294 Words at a Time

Regular readers may be aware that a few weeks ago I submitted my work to the United Agents August Open House extravaganza fetival hullabaloo, wherein the absolutely huge agency ignored their usual policy and invited people to submit works in progress.

Suffice to say that excitement ensued, moreso when they pledged to reply to everyone that submitted, meaning that my humble little ramble would eventually end up on someone’s desk. It may have been the desk of the intern that makes tea for one of the junior readers’ assisstants of course. It may not even have been a desk, just an upturned mop bucket glued creatively to the wall of one of the cleaning cupboards to create an ad hoc flat surface. My work may not even have been placed on top of said improv bucketdesk but instead kind of put in a bin next to it. I don’t have any reason to suggest that United Agents were telling porky pies when they told me that absolutely everything would be read, but I do have an inkling of an idea how many works in progress there may be in the country and how long and how many people it might take to read all of them.

A lot. A lot is how many. Now while ‘a lot‘ may not be a particularly scientific measurement, I was not all together surprised when I received what is very obviously a generic rejection e-mail in response. Disheartened? Sure. Had I secretly believed that so blown away by my first three chapters would the tea maker to the junior reader’s assisstant be, that it would be put through the internal mail system from The Hudsucker to the boss’ desk and I would be rewarded the entirely fictitious and equally prestigious Davis Mann award for best intro ever and let into the secret club I’ve always suspected exists where they serve weird fruit smoothies that cure procrastination. Well, maybe a little.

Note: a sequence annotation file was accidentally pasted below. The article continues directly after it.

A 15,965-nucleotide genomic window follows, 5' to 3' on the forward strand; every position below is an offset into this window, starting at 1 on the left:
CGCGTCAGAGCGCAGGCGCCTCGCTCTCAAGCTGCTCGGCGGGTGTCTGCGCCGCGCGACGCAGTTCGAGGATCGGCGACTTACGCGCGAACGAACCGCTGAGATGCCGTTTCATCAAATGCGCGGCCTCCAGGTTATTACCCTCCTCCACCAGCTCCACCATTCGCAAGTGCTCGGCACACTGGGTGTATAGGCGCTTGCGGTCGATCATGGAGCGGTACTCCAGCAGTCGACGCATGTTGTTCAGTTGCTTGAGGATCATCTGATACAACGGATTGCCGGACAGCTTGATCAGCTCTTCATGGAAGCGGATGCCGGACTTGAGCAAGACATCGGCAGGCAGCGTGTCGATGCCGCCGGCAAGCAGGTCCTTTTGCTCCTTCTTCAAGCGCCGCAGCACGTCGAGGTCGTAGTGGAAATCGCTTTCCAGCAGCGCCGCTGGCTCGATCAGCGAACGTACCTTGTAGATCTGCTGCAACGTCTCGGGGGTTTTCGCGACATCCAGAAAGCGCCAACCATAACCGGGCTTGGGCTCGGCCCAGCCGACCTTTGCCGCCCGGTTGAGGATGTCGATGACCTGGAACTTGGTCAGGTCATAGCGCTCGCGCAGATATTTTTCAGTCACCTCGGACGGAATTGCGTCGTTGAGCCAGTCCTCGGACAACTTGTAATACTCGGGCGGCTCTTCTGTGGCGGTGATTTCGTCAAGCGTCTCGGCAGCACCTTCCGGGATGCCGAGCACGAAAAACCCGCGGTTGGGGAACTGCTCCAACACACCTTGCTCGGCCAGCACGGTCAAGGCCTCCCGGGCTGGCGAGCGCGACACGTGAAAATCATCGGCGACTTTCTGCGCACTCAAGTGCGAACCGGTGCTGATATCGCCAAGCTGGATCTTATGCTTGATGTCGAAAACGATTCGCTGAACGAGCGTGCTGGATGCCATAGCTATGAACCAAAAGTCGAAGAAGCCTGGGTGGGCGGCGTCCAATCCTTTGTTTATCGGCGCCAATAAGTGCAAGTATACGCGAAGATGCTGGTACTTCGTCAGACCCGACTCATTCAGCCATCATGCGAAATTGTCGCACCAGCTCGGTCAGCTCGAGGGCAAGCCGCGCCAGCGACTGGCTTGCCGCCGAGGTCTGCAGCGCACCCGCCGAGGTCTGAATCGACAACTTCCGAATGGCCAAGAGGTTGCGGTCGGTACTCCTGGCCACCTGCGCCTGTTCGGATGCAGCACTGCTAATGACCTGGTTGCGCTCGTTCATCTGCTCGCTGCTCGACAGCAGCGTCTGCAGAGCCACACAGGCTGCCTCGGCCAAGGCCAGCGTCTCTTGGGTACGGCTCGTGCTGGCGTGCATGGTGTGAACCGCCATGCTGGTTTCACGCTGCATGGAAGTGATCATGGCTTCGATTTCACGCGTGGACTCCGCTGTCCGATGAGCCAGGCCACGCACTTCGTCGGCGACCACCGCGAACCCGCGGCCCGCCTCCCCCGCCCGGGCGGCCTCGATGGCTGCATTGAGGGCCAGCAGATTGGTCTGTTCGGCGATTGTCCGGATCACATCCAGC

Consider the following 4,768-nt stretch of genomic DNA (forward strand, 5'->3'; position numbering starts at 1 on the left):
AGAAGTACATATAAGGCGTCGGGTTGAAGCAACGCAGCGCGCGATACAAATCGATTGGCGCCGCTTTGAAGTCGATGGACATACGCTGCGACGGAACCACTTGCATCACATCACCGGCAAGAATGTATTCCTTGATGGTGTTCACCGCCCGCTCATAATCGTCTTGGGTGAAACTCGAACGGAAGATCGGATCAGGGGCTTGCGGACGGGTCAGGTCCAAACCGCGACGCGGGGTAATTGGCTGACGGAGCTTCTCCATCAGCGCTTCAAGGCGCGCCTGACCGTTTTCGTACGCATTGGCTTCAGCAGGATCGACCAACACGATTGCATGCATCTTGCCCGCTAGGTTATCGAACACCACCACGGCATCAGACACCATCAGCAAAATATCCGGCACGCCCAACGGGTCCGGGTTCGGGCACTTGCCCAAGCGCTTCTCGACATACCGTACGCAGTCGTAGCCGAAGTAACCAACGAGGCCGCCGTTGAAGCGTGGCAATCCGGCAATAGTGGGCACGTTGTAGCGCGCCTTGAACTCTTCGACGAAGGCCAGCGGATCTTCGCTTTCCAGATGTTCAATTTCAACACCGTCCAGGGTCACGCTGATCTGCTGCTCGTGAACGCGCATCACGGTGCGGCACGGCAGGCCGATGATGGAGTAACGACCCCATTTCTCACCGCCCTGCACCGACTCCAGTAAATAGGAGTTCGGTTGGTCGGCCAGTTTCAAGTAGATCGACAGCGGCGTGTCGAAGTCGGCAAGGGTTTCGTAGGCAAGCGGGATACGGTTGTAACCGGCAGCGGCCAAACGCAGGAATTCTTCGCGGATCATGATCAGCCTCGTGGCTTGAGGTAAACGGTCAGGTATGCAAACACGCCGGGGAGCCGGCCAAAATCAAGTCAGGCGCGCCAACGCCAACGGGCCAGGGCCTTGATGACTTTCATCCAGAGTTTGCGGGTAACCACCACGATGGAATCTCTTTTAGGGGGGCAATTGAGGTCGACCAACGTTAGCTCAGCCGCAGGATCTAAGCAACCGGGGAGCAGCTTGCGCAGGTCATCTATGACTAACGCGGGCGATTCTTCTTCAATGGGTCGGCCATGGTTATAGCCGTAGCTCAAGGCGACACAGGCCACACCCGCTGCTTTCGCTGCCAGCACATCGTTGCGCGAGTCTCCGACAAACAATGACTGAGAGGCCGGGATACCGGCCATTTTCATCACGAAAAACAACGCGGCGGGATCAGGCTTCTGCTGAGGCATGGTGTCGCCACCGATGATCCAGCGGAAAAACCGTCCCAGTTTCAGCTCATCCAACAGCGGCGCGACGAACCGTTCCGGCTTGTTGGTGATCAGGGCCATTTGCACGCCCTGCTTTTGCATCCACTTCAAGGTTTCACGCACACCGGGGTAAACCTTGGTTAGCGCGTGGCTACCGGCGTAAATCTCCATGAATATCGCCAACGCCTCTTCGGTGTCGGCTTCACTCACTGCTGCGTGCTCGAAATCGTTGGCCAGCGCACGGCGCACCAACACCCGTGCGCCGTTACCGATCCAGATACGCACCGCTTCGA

Pictured; my work being sent upstairs, by Tim Robbins of course.

But, never mind. Rejection and more importantly responding to it positively is a huge part of this game, and always has been. So I set about finding some other industry types in whose general direction I could throw my work whilst wearing a waxy expression and consciosly trying to avoid looking desperate and sounding silly only to be told what I knew at the start of this little ramble, which is that no-one is interested in reading unfinished work.
So then, the question became how quickly could I get this bloody thing finished and move on to the next stage? To that end, I worked out how much I’ve got done in the last few weeks (5,000 words, give or take) and how much more I need to write to have a vaguely manuscript sized thing on my hands (25,000 words, give or take).

So, after trying to fit some numbers in my head, I realized that if I continue to average 294 words a day, which I have been for the last month or so, I can have the first draft completed in 85 days which, at the time of working it out, would take us to December the 8th.

So I guess, if there’s something to take away here, its take a sample of your writing speed over a few weeks and see what you realistically accomplish. Everyone knows that a deadline might be a headache, but it’s also a great motivator, so set yourself one and get into it!


Happy Birthday, Mr Dahl.

Those who don’t believe in magic will never find it
Roald Dahl.

It is far beyond my capability to say anything about the man, his life or his work that hasn’t been said already; but the idea of allowing this day to sail past without marking it in some way didn’t sit quite right with me.